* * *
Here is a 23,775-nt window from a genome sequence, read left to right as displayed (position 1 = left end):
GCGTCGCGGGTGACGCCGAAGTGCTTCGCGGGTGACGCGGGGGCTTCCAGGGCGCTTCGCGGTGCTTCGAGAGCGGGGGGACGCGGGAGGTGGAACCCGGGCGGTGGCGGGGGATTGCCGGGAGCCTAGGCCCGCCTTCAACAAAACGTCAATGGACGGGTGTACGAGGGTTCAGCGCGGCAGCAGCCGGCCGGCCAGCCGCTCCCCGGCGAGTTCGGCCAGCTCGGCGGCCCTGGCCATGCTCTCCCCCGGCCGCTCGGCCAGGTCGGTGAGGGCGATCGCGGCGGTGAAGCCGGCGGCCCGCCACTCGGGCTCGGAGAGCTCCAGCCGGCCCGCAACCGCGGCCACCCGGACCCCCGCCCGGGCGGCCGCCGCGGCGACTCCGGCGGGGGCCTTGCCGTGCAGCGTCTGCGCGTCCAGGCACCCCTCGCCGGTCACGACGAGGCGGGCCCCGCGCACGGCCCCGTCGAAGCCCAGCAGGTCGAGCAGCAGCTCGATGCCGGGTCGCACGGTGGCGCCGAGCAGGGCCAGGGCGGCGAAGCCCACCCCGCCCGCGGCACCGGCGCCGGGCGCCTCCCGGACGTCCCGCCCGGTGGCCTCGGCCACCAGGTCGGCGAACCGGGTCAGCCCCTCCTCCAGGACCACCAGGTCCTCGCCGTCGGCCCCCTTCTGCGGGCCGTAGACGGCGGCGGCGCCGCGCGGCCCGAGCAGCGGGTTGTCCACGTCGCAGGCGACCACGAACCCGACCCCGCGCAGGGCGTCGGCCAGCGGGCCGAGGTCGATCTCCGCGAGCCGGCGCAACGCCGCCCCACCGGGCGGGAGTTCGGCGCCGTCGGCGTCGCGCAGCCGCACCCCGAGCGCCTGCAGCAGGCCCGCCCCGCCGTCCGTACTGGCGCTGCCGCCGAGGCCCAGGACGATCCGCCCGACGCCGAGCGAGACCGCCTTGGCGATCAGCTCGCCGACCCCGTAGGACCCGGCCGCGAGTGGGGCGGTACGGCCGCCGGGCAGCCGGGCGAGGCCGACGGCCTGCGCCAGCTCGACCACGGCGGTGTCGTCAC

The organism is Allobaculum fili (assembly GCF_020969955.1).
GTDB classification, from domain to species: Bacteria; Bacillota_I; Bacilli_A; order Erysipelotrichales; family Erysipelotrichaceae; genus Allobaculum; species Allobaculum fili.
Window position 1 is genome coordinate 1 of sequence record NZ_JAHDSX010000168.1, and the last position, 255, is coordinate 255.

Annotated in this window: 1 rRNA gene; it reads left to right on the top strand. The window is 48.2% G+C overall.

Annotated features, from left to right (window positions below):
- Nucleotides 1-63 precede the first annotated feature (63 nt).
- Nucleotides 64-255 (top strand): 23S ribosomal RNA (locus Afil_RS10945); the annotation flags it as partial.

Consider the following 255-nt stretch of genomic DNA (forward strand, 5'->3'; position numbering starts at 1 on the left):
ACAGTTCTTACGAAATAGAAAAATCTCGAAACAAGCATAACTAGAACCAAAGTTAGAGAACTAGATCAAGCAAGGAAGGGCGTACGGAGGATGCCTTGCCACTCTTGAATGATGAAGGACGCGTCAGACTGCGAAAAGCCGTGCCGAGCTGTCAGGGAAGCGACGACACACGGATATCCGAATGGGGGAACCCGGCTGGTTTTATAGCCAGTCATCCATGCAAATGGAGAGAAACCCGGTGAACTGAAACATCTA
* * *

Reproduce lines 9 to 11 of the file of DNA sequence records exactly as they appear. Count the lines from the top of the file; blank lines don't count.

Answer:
- Nucleotides 64-255 (top strand): 23S ribosomal RNA (locus Afil_RS10945); the annotation flags it as partial.

Consider the following 255-nt stretch of genomic DNA (forward strand, 5'->3'; position numbering starts at 1 on the left):
ACAGTTCTTACGAAATAGAAAAATCTCGAAACAAGCATAACTAGAACCAAAGTTAGAGAACTAGATCAAGCAAGGAAGGGCGTACGGAGGATGCCTTGCCACTCTTGAATGATGAAGGACGCGTCAGACTGCGAAAAGCCGTGCCGAGCTGTCAGGGAAGCGACGACACACGGATATCCGAATGGGGGAACCCGGCTGGTTTTATAGCCAGTCATCCATGCAAATGGAGAGAAACCCGGTGAACTGAAACATCTA